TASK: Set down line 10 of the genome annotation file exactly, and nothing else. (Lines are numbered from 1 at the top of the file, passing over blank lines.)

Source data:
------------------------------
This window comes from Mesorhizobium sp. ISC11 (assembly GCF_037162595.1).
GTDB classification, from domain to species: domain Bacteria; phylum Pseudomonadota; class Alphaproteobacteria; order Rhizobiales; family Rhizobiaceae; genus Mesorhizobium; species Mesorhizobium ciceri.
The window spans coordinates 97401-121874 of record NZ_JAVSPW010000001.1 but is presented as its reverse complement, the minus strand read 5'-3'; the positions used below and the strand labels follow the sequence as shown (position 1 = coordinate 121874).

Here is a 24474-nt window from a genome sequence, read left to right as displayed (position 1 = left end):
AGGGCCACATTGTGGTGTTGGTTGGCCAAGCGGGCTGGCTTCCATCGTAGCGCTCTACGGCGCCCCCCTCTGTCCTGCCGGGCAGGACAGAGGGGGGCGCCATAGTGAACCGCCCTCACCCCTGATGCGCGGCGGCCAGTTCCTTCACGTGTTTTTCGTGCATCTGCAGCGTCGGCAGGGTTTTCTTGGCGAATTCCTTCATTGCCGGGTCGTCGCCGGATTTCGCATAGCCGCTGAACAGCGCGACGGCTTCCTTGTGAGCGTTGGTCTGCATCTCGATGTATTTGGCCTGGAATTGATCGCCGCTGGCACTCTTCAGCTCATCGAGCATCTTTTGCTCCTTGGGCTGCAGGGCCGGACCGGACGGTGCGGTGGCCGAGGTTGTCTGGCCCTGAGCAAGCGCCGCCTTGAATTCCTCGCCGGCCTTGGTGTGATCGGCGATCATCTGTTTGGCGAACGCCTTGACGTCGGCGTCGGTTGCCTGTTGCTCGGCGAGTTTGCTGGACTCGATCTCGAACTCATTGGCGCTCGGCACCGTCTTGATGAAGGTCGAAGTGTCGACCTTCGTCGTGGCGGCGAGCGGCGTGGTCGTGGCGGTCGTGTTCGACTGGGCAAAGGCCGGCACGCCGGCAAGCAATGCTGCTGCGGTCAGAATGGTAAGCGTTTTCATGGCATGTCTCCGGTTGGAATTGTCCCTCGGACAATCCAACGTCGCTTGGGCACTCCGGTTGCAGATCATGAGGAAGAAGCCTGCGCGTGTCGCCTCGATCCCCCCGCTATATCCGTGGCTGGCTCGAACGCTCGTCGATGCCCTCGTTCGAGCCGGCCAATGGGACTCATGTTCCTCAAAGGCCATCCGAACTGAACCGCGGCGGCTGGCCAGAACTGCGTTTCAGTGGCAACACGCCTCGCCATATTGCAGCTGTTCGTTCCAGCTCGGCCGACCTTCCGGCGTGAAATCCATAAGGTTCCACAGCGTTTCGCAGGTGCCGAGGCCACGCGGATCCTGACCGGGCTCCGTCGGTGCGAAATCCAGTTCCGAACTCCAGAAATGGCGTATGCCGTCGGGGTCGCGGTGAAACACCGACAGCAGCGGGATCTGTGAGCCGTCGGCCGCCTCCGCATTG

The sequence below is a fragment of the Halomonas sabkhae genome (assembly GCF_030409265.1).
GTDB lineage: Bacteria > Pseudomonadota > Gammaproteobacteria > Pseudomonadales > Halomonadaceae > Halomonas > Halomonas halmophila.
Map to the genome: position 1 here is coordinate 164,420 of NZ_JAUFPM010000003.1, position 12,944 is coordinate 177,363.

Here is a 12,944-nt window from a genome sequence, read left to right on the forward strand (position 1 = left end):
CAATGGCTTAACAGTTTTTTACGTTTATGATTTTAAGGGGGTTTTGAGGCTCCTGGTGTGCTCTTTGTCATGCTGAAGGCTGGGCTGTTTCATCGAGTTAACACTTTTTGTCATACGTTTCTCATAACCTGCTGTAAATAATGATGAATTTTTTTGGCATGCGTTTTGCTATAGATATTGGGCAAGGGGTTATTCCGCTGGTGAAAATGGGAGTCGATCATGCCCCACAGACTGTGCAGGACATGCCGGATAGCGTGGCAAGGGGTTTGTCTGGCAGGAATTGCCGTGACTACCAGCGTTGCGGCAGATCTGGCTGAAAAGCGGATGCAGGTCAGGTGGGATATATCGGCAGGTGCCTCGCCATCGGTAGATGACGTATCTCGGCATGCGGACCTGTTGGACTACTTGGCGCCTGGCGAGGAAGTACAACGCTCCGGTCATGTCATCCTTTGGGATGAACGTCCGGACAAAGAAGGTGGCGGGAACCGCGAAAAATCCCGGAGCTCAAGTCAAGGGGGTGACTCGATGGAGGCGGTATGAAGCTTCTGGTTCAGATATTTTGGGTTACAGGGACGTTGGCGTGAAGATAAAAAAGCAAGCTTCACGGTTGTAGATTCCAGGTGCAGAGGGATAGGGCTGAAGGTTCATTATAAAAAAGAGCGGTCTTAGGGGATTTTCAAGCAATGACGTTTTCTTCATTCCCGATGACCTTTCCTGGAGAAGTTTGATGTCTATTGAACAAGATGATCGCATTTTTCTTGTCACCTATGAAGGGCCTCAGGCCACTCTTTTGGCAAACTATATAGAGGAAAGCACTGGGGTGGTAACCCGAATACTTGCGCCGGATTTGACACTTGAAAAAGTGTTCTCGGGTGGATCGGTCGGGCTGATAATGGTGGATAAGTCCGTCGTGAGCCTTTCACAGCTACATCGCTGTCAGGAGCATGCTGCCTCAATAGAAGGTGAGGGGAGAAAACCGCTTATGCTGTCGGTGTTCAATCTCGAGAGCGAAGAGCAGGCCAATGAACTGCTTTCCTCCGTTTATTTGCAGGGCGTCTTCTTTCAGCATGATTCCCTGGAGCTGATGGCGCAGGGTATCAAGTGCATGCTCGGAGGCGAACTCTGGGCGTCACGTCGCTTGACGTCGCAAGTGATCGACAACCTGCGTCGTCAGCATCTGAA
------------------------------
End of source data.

CAATGGCTTAACAGTTTTTTACGTTTATGATTTTAAGGGGGTTTTGAGGCTCCTGGTGTGCTCTTTGTCATGCTGAAGGCTGGGCTGTTTCATCGAGTTAACACTTTTTGTCATACGTTTCTCATAACCTGCTGTAAATAATGATGAATTTTTTTGGCATGCGTTTTGCTATAGATATTGGGCAAGGGGTTATTCCGCTGGTGAAAATGGGAGTCGATCATGCCCCACAGACTGTGCAGGACATGCCGGATAGCGTGGCAAGGGGTTTGTCTGGCAGGAATTGCCGTGACTACCAGCGTTGCGGCAGATCTGGCTGAAAAGCGGATGCAGGTCAGGTGGGATATATCGGCAGGTGCCTCGCCATCGGTAGATGACGTATCTCGGCATGCGGACCTGTTGGACTACTTGGCGCCTGGCGAGGAAGTACAACGCTCCGGTCATGTCATCCTTTGGGATGAACGTCCGGACAAAGAAGGTGGCGGGAACCGCGAAAAATCCCGGAGCTCAAGTCAAGGGGGTGACTCGATGGAGGCGGTATGAAGCTTCTGGTTCAGATATTTTGGGTTACAGGGACGTTGGCGTGAAGATAAAAAAGCAAGCTTCACGGTTGTAGATTCCAGGTGCAGAGGGATAGGGCTGAAGGTTCATTATAAAAAAGAGCGGTCTTAGGGGATTTTCAAGCAATGACGTTTTCTTCATTCCCGATGACCTTTCCTGGAGAAGTTTGATGTCTATTGAACAAGATGATCGCATTTTTCTTGTCACCTATGAAGGGCCTCAGGCCACTCTTTTGGCAAACTATATAGAGGAAAGCACTGGGGTGGTAACCCGAATACTTGCGCCGGATTTGACACTTGAAAAAGTGTTCTCGGGTGGATCGGTCGGGCTGATAATGGTGGATAAGTCCGTCGTGAGCCTTTCACAGCTACATCGCTGTCAGGAGCATGCTGCCTCAATAGAAGGTGAGGGGAGAAAACCGCTTATGCTGTCGGTGTTCAATCTCGAGAGCGAAGAGCAGGCCAATGAACTGCTTTCCTCCGTTTATTTGCAGGGCGTCTTCTTTCAGCATGATTCCCTGGAGCTGATGGCGCAGGGTATCAAGTGCATGCTCGGAGGCGAACTCTGGGCGTCACGTCGCTTGACGTCGCAAGTGATCGACAACCTGCGTCGTCAGCATCTGAA